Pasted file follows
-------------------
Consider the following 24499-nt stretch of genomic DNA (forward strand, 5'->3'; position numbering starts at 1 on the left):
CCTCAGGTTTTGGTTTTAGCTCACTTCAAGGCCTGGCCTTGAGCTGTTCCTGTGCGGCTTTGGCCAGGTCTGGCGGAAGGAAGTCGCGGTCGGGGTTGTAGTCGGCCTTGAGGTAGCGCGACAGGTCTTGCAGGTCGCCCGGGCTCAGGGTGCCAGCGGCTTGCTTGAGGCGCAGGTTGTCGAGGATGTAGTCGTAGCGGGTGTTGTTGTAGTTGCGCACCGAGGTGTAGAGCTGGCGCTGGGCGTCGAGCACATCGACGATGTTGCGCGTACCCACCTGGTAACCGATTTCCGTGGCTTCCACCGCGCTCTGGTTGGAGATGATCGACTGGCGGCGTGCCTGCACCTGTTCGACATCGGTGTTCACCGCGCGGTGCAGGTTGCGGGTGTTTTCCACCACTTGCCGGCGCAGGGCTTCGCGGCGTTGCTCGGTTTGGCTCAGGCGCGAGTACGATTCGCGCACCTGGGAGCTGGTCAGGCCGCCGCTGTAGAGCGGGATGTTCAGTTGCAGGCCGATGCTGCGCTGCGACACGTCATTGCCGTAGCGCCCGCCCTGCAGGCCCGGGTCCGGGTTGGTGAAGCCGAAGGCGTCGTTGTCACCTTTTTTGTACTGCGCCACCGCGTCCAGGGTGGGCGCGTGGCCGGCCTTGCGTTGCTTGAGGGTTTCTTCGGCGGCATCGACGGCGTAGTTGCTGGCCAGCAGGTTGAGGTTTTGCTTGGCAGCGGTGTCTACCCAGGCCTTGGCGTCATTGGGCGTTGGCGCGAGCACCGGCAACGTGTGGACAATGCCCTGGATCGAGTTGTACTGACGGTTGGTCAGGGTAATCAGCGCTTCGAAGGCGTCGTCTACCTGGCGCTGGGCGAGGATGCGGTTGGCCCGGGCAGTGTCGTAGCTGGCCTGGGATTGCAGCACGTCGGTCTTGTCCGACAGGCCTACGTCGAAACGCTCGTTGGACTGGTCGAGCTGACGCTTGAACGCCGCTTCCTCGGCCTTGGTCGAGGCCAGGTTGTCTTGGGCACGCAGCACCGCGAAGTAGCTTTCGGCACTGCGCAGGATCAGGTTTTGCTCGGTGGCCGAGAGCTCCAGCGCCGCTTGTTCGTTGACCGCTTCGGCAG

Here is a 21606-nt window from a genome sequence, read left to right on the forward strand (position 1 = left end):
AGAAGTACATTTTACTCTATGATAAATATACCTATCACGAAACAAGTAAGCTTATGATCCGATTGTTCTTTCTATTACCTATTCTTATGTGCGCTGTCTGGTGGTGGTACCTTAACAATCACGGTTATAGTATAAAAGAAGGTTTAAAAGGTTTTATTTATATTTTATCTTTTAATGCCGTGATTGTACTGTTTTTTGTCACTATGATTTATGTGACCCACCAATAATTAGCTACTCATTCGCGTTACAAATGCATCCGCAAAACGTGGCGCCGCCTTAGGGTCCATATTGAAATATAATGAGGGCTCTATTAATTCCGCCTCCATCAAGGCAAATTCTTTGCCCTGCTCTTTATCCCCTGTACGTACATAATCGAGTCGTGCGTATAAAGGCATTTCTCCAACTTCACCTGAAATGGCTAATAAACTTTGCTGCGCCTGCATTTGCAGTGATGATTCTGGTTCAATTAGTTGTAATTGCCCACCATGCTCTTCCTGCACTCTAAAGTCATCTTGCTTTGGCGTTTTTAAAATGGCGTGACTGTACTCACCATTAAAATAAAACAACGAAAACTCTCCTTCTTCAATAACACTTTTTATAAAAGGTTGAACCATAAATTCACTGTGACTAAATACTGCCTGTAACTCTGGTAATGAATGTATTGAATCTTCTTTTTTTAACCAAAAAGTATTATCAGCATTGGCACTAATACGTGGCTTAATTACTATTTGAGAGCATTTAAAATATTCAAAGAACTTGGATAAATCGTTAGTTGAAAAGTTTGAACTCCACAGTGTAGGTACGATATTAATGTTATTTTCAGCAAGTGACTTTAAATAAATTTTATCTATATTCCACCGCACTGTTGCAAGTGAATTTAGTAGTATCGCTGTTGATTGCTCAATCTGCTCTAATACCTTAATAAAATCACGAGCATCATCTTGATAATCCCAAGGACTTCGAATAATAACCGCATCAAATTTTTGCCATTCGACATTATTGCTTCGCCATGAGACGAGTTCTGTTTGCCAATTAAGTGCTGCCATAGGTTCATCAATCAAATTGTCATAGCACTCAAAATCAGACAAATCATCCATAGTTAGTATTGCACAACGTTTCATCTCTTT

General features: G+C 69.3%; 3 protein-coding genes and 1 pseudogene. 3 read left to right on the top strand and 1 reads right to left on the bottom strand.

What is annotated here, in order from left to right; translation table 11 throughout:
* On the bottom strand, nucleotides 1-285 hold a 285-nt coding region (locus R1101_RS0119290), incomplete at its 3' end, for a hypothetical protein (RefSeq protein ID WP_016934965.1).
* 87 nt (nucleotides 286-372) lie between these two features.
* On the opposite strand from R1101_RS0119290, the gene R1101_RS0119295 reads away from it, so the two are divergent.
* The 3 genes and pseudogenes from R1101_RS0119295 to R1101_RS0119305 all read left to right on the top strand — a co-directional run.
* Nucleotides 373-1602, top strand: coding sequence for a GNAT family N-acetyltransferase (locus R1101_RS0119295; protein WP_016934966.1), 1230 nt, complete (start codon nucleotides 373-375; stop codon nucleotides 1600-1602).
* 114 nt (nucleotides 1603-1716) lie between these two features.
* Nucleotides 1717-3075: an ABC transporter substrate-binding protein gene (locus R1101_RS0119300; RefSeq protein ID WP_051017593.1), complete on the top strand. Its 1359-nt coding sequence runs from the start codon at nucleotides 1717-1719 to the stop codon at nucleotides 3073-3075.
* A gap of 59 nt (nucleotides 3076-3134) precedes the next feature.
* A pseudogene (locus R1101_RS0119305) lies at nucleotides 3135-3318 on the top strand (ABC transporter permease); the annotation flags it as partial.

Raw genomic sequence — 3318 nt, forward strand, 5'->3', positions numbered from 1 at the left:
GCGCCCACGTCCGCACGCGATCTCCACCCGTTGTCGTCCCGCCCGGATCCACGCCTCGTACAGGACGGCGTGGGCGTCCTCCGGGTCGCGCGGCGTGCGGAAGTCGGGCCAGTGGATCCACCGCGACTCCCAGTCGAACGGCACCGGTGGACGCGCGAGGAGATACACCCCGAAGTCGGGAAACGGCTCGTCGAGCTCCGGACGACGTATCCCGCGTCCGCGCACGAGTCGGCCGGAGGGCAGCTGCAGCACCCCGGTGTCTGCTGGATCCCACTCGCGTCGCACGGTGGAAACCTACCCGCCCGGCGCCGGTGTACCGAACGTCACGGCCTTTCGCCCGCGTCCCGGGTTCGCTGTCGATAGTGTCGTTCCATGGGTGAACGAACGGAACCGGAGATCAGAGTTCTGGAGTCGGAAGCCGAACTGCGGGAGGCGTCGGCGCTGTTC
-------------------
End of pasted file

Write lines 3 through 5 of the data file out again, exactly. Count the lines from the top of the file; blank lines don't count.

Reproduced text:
Here is a 21606-nt window from a genome sequence, read left to right on the forward strand (position 1 = left end):
AGAAGTACATTTTACTCTATGATAAATATACCTATCACGAAACAAGTAAGCTTATGATCCGATTGTTCTTTCTATTACCTATTCTTATGTGCGCTGTCTGGTGGTGGTACCTTAACAATCACGGTTATAGTATAAAAGAAGGTTTAAAAGGTTTTATTTATATTTTATCTTTTAATGCCGTGATTGTACTGTTTTTTGTCACTATGATTTATGTGACCCACCAATAATTAGCTACTCATTCGCGTTACAAATGCATCCGCAAAACGTGGCGCCGCCTTAGGGTCCATATTGAAATATAATGAGGGCTCTATTAATTCCGCCTCCATCAAGGCAAATTCTTTGCCCTGCTCTTTATCCCCTGTACGTACATAATCGAGTCGTGCGTATAAAGGCATTTCTCCAACTTCACCTGAAATGGCTAATAAACTTTGCTGCGCCTGCATTTGCAGTGATGATTCTGGTTCAATTAGTTGTAATTGCCCACCATGCTCTTCCTGCACTCTAAAGTCATCTTGCTTTGGCGTTTTTAAAATGGCGTGACTGTACTCACCATTAAAATAAAACAACGAAAACTCTCCTTCTTCAATAACACTTTTTATAAAAGGTTGAACCATAAATTCACTGTGACTAAATACTGCCTGTAACTCTGGTAATGAATGTATTGAATCTTCTTTTTTTAACCAAAAAGTATTATCAGCATTGGCACTAATACGTGGCTTAATTACTATTTGAGAGCATTTAAAATATTCAAAGAACTTGGATAAATCGTTAGTTGAAAAGTTTGAACTCCACAGTGTAGGTACGATATTAATGTTATTTTCAGCAAGTGACTTTAAATAAATTTTATCTATATTCCACCGCACTGTTGCAAGTGAATTTAGTAGTATCGCTGTTGATTGCTCAATCTGCTCTAATACCTTAATAAAATCACGAGCATCATCTTGATAATCCCAAGGACTTCGAATAATAACCGCATCAAATTTTTGCCATTCGACATTATTGCTTCGCCATGAGACGAGTTCTGTTTGCCAATTAAGTGCTGCCATAGGTTCATCAATCAAATTGTCATAGCACTCAAAATCAGACAAATCATCCATAGTTAGTATTGCACAACGTTTCATCTCTTT

General features: G+C 69.3%; 3 protein-coding genes and 1 pseudogene. 3 read left to right on the top strand and 1 reads right to left on the bottom strand.